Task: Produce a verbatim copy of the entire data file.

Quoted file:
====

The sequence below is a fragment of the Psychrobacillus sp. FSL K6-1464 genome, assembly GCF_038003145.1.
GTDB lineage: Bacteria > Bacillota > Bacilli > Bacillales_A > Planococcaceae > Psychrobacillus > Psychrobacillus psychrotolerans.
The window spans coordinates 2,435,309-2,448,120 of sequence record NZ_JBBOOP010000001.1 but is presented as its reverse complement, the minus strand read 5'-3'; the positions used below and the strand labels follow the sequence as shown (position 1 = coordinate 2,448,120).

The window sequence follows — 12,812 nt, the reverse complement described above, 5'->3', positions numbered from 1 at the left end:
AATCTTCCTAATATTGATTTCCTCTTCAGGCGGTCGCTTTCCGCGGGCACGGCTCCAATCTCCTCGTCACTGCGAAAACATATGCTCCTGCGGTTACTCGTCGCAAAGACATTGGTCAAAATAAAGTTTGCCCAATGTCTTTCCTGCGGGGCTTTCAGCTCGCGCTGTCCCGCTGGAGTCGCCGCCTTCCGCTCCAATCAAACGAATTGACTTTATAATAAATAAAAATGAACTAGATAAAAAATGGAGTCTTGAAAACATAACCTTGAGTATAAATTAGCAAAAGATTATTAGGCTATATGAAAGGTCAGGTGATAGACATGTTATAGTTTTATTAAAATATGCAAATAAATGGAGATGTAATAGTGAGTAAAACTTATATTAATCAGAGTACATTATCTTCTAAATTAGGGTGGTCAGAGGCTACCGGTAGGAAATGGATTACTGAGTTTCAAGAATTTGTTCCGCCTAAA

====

The sequence below is a fragment of the Psychrobacillus sp. FSL K6-1464 genome, assembly GCF_038003145.1.
GTDB lineage: Bacteria > Bacillota > Bacilli > Bacillales_A > Planococcaceae > Psychrobacillus > Psychrobacillus psychrotolerans.
The window spans coordinates 2,435,309-2,448,120 of sequence record NZ_JBBOOP010000001.1 but is presented as its reverse complement, the minus strand read 5'-3'; the positions used below and the strand labels follow the sequence as shown (position 1 = coordinate 2,448,120).

The window sequence follows — 12,812 nt, the reverse complement described above, 5'->3', positions numbered from 1 at the left end:
AATCTTCCTAATATTGATTTCCTCTTCAGGCGGTCGCTTTCCGCGGGCACGGCTCCAATCTCCTCGTCACTGCGAAAACATATGCTCCTGCGGTTACTCGTCGCAAAGACATTGGTCAAAATAAAGTTTGCCCAATGTCTTTCCTGCGGGGCTTTCAGCTCGCGCTGTCCCGCTGGAGTCGCCGCCTTCCGCTCCAATCAAACGAATTGACTTTATAATAAATAAAAATGAACTAGATAAAAAATGGAGTCTTGAAAACATAACCTTGAGTATAAATTAGCAAAAGATTATTAGGCTATATGAAAGGTCAGGTGATAGACATGTTATAGTTTTATTAAAATATGCAAATAAATGGAGATGTAATAGTGAGTAAAACTTATATTAATCAGAGTACATTATCTTCTAAATTAGGGTGGTCAGAGGCTACCGGTAGGAAATGGATTACTGAGTTTCAAGAATTTGTTCCGCCTAAA